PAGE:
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Partial answer here: Water temperature has a definite influence, a few recipes use boiling water, and I found the chapati made that way excellent. What boiling water will do:

-(definitely) inhibit formation of long gluten strands, so you get a texture that bites through more easily (that effect is drastic - try making seitan from a dough that has been mixed with boiling water...). This is a well known method for some types of chinese pancakes and wrappers, too.

-(likely) partially cook the flour so you can get away with a short time on the griddle, without drying the bread out too much.

  • (definitely) inhibit formation of long gluten strands, so you get a texture that bites through more easily (that effect is drastic - try making seitan from a dough that has been mixed with boiling water...). This is a well known method for some types of chinese pancakes and wrappers, too.

  • (likely) partially cook the flour so you can get away with a short time on the griddle, without drying the bread out too much.

Partial answer here: Water temperature has a definite influence, a few recipes use boiling water, and I found the chapati made that way excellent. What boiling water will do:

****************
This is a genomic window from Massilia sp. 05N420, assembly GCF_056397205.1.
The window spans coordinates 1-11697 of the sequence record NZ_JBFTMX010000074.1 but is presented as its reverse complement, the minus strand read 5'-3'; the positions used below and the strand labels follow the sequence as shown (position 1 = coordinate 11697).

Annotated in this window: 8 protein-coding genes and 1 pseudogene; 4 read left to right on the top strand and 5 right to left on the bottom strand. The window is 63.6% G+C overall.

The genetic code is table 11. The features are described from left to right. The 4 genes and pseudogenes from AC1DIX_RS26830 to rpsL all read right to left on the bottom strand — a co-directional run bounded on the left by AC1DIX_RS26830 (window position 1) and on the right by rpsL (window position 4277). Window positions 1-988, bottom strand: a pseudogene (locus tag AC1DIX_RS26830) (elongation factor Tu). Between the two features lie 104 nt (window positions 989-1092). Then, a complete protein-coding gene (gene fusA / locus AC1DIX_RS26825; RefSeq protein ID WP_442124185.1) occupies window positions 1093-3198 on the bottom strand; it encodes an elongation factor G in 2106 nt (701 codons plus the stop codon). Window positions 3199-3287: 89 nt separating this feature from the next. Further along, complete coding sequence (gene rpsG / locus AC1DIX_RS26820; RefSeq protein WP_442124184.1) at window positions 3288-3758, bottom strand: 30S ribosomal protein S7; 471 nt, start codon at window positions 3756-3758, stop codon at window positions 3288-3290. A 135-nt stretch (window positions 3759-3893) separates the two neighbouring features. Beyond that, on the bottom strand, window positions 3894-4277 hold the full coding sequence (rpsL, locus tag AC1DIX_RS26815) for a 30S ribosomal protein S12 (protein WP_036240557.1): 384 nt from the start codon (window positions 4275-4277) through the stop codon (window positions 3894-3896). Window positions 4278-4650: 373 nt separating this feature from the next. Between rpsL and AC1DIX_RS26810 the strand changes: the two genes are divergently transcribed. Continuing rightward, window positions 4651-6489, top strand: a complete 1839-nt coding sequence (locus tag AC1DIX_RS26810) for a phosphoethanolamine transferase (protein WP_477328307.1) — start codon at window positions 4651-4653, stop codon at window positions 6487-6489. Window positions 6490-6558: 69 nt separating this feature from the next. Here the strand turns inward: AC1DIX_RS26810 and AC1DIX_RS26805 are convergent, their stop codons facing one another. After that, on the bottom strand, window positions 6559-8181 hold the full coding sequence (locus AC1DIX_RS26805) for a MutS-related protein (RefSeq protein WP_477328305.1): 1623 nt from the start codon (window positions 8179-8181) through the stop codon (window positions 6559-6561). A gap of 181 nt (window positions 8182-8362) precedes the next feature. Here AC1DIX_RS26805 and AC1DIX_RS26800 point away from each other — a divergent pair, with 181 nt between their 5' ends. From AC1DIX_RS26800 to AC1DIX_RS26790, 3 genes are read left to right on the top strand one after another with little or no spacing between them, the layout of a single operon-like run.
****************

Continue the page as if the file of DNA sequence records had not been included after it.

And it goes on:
-(definitely) inhibit formation of long gluten strands, so you get a texture that bites through more easily (that effect is drastic - try making seitan from a dough that has been mixed with boiling water...). This is a well known method for some types of chinese pancakes and wrappers, too.

-(likely) partially cook the flour so you can get away with a short time on the griddle, without drying the bread out too much.

Partial answer here: Water temperature has a definite influence, a few recipes use boiling water, and I found the chapati made that way excellent. What boiling water will do:

  • (definitely) inhibit formation of long gluten strands, so you get a texture that bites through more easily (that effect is drastic - try making seitan from a dough that has been mixed with boiling water...). This is a well known method for some types of chinese pancakes and wrappers, too.

  • (likely) partially cook the flour so you can get away with a short time on the griddle, without drying the bread out too much.

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source | link

Partial answer here: Water temperature has a definite influence, a few recipes use boiling water, and I found the chapati made that way excellent. What boiling water will do:

-(definitely) inhibit formation of long gluten strands, so you get a texture that bites through more easily (that effect is drastic - try making seitan from a dough that has been mixed with boiling water...). This is a well known method for some types of chinese pancakes and wrappers, too.

-(likely) partially cook the flour so you can get away with a short time on the griddle, without drying the bread out too much.